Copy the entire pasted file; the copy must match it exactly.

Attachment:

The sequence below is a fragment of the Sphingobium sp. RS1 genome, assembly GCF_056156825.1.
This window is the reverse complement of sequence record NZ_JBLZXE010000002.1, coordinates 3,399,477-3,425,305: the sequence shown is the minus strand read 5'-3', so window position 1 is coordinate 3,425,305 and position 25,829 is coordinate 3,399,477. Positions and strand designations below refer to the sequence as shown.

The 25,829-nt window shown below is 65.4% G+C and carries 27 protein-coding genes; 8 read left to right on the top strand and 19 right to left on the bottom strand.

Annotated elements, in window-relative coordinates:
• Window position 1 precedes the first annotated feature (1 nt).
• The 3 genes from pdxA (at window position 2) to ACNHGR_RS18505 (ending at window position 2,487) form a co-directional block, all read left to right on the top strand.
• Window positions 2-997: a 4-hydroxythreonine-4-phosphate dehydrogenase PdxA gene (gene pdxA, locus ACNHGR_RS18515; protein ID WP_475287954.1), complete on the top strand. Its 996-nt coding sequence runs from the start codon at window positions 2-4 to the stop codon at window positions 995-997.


The sequence below is a fragment of the Sphingobium sp. RS1 genome, assembly GCF_056156825.1.
This window is the reverse complement of sequence record NZ_JBLZXE010000002.1, coordinates 3,399,477-3,425,305: the sequence shown is the minus strand read 5'-3', so window position 1 is coordinate 3,425,305 and position 25,829 is coordinate 3,399,477. Positions and strand designations below refer to the sequence as shown.

The 25,829-nt window shown below is 65.4% G+C and carries 27 protein-coding genes; 8 read left to right on the top strand and 19 right to left on the bottom strand.

Annotated elements, in window-relative coordinates:
• Window position 1 precedes the first annotated feature (1 nt).
• The 3 genes from pdxA (at window position 2) to ACNHGR_RS18505 (ending at window position 2,487) form a co-directional block, all read left to right on the top strand.
• Window positions 2-997: a 4-hydroxythreonine-4-phosphate dehydrogenase PdxA gene (gene pdxA, locus ACNHGR_RS18515; protein ID WP_475287954.1), complete on the top strand. Its 996-nt coding sequence runs from the start codon at window positions 2-4 to the stop codon at window positions 995-997.